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Past Articles Library | Trees | How to Grow Almonds


If you live in an area that can sustain peaches then you can grow almonds but there is a catch.  Almonds leaf out earlier than peaches.  In doing so, if you are in an area that receives a frost prior to March then chances are you can grow almonds but they will not produce.

While your area may not be perfect, it is still fun to try your hand at growing almonds from seeds.  But not all seeds are the same.  To grow almonds from seeds, one must first find almonds that are still in the shell.  They also cannot be roasted or salted.  Once you have found these nuts, the next step is to prepare the seed.

The almond seedling actual comes from the nutmeat that we actually eat.  The hard shell or hull is what surrounds the nutmeat.  To help the seed germinate, we need to prepare the hull.  To begin this process, gather several of your almonds on the table and when I say several I really mean several.  It is a challenge to grow almonds from seeds so prepare to plant a lot so that you increase your chances of success.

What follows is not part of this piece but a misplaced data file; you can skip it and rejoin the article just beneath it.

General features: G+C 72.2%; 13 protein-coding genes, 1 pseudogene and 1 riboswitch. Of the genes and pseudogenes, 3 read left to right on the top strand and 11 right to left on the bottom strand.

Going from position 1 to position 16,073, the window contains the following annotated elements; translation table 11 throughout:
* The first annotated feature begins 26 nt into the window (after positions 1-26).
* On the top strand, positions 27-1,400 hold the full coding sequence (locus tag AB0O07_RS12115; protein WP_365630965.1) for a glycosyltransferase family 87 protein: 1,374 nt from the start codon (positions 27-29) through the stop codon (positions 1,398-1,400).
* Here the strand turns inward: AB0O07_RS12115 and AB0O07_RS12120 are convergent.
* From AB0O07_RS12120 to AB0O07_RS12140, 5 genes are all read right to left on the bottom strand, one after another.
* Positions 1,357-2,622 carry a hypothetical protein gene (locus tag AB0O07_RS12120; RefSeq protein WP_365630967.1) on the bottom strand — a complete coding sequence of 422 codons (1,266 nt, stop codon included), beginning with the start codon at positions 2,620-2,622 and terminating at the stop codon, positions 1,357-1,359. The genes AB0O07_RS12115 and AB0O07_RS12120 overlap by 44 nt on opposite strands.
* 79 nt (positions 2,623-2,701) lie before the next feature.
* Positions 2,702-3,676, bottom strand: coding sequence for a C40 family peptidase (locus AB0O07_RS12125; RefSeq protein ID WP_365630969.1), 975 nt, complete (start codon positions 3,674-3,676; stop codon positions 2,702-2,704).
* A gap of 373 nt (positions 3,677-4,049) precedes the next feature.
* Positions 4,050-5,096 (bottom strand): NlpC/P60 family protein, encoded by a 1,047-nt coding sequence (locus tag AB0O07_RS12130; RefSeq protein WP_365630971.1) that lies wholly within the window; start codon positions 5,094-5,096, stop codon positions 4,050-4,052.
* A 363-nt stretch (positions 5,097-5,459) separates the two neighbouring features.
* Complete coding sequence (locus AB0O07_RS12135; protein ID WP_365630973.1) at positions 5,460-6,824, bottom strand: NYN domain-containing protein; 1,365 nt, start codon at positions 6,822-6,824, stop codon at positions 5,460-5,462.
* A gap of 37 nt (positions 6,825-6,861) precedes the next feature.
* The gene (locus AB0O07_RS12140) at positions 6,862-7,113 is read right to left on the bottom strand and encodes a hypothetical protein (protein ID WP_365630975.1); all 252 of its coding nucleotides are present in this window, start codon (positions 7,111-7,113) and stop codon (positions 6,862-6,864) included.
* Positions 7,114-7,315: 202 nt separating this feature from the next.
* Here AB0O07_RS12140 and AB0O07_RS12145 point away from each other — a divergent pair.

To prepare the hulls and nutmeat, take a large bowl and fill it with water.  Place your almonds in the bowl and set aside for at least 8 hours.  After that time period has passed, drain the water out of the bowl. 

The next step is one that you really need to be careful with.  What you are going to do is to slightly crack the hull.  The goal is to create a slight opening by which the seed embryo can move through.